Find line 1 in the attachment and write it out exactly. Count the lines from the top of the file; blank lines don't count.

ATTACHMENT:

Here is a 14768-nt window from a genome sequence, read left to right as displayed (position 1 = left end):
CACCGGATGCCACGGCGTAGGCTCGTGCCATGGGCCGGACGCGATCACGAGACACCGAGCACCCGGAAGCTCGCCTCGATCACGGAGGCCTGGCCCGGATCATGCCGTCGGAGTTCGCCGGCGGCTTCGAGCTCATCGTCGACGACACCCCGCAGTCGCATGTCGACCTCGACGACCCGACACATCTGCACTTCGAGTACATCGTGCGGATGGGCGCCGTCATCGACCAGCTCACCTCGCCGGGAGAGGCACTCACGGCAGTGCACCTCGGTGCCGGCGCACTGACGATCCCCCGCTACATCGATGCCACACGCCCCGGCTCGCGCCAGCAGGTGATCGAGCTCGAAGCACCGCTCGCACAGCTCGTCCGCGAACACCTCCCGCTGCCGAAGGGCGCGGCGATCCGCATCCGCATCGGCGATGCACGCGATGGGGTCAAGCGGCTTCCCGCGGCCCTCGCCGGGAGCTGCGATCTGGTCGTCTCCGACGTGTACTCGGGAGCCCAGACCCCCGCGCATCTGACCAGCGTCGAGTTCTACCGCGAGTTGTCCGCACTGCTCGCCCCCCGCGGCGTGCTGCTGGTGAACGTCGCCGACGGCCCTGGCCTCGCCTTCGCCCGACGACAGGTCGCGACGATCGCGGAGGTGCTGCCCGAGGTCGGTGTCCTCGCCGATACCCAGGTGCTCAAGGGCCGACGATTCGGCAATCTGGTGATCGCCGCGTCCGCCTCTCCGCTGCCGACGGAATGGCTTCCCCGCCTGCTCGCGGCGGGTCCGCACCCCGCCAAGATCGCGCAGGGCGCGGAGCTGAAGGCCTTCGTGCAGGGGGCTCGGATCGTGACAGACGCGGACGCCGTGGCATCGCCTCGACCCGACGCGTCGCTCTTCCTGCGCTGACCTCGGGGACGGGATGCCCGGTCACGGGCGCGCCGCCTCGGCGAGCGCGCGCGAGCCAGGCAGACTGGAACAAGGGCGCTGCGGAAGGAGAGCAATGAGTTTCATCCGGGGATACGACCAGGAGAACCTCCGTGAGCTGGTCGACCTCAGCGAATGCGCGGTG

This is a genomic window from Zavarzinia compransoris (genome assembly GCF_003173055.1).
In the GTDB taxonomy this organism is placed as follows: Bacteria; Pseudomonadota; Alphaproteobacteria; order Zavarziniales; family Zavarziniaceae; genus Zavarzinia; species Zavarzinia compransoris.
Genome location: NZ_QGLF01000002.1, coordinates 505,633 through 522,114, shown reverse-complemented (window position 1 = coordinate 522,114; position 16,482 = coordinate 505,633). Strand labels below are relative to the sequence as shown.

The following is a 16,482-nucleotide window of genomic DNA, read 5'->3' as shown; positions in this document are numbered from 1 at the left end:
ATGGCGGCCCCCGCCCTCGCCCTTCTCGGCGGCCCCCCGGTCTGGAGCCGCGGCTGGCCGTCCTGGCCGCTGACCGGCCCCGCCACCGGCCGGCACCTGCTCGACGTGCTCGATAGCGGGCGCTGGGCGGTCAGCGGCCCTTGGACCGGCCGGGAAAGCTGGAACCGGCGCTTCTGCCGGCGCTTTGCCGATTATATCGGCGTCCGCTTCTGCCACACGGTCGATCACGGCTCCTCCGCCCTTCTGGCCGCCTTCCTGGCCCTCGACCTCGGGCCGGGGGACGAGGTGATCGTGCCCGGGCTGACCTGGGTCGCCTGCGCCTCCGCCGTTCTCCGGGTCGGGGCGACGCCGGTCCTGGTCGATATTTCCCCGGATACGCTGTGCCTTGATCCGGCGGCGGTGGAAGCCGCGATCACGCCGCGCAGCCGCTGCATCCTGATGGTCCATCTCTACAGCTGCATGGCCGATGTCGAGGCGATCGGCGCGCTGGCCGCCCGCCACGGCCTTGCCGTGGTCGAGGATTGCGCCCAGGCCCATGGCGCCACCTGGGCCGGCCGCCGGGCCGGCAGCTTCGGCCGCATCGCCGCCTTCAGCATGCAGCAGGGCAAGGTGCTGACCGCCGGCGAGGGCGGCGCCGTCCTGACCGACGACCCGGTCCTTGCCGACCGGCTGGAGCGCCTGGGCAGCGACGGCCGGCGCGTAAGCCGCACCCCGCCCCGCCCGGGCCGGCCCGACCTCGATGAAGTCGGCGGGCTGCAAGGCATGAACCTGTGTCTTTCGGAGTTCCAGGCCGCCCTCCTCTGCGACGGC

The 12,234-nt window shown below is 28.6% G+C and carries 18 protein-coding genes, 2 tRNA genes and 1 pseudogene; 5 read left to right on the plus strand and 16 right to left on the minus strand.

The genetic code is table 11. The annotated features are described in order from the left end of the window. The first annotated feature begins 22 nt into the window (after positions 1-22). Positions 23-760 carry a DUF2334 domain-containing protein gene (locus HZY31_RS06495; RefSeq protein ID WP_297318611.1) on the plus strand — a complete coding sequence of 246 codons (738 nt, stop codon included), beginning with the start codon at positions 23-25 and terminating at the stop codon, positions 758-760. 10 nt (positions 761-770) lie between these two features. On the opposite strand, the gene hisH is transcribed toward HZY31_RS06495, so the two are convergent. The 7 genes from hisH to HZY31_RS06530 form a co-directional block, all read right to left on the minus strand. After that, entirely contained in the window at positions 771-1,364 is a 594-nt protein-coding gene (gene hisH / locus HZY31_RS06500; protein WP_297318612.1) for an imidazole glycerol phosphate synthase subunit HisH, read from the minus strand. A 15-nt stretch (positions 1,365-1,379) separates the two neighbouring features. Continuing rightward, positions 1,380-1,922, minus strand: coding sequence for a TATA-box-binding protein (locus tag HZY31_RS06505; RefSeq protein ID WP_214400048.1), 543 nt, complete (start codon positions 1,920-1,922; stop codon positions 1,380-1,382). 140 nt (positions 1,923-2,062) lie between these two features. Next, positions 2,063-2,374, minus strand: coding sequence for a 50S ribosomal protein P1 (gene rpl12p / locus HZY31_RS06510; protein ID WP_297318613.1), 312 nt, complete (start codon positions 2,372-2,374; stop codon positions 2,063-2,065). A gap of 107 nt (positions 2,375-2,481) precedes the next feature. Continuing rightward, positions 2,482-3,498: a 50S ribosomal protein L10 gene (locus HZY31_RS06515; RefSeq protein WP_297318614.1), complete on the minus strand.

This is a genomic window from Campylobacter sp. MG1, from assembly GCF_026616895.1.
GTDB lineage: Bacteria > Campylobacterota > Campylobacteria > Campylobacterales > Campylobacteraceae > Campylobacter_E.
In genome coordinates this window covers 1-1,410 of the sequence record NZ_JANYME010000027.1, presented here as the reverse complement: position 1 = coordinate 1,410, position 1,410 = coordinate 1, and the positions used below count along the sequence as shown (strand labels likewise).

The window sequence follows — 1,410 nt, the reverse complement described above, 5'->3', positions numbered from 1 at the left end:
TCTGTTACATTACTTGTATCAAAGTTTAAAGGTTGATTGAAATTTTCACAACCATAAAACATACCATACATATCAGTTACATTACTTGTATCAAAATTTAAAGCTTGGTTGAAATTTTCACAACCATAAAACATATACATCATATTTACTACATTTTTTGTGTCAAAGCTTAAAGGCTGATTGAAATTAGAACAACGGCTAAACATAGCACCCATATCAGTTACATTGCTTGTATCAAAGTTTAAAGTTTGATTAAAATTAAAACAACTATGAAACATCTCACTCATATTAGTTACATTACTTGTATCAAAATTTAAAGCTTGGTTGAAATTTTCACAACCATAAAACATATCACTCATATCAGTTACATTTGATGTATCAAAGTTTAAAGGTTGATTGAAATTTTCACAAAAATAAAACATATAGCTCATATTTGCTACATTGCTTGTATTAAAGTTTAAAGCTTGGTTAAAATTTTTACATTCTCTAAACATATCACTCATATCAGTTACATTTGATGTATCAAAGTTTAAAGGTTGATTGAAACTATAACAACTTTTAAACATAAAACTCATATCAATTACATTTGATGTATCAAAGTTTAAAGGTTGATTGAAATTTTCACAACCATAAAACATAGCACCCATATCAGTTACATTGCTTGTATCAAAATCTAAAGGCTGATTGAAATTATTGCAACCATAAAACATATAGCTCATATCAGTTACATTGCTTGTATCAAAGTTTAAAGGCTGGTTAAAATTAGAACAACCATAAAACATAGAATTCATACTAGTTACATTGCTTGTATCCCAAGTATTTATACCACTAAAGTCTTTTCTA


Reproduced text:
Here is a 14768-nt window from a genome sequence, read left to right as displayed (position 1 = left end):